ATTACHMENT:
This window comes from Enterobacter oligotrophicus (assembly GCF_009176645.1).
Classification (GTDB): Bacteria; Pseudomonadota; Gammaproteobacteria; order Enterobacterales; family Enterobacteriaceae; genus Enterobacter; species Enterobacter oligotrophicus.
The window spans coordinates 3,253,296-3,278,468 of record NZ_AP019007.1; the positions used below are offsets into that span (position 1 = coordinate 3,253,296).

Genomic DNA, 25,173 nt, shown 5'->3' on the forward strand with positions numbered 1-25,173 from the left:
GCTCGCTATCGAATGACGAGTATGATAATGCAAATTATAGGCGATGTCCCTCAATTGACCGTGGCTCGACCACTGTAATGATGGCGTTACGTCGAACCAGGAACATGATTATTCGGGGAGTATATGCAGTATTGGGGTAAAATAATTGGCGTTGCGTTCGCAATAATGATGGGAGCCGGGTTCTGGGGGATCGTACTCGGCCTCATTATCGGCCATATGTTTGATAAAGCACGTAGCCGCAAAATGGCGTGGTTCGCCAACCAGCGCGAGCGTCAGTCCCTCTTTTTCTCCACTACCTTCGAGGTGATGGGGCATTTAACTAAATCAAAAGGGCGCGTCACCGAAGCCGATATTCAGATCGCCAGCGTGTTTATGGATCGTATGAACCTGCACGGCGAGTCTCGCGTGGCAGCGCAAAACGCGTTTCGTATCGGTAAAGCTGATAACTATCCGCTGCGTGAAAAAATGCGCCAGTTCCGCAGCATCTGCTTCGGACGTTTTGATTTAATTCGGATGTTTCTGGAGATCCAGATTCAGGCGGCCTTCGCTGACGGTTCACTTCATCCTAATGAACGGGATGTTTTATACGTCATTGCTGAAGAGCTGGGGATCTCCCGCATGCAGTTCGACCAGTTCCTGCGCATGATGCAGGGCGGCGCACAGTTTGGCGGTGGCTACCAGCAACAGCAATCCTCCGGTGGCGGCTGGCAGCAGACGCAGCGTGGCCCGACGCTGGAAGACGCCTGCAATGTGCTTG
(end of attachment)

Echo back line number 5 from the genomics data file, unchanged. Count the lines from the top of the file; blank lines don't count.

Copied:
GCTCGCTATCGAATGACGAGTATGATAATGCAAATTATAGGCGATGTCCCTCAATTGACCGTGGCTCGACCACTGTAATGATGGCGTTACGTCGAACCAGGAACATGATTATTCGGGGAGTATATGCAGTATTGGGGTAAAATAATTGGCGTTGCGTTCGCAATAATGATGGGAGCCGGGTTCTGGGGGATCGTACTCGGCCTCATTATCGGCCATATGTTTGATAAAGCACGTAGCCGCAAAATGGCGTGGTTCGCCAACCAGCGCGAGCGTCAGTCCCTCTTTTTCTCCACTACCTTCGAGGTGATGGGGCATTTAACTAAATCAAAAGGGCGCGTCACCGAAGCCGATATTCAGATCGCCAGCGTGTTTATGGATCGTATGAACCTGCACGGCGAGTCTCGCGTGGCAGCGCAAAACGCGTTTCGTATCGGTAAAGCTGATAACTATCCGCTGCGTGAAAAAATGCGCCAGTTCCGCAGCATCTGCTTCGGACGTTTTGATTTAATTCGGATGTTTCTGGAGATCCAGATTCAGGCGGCCTTCGCTGACGGTTCACTTCATCCTAATGAACGGGATGTTTTATACGTCATTGCTGAAGAGCTGGGGATCTCCCGCATGCAGTTCGACCAGTTCCTGCGCATGATGCAGGGCGGCGCACAGTTTGGCGGTGGCTACCAGCAACAGCAATCCTCCGGTGGCGGCTGGCAGCAGACGCAGCGTGGCCCGACGCTGGAAGACGCCTGCAATGTGCTTG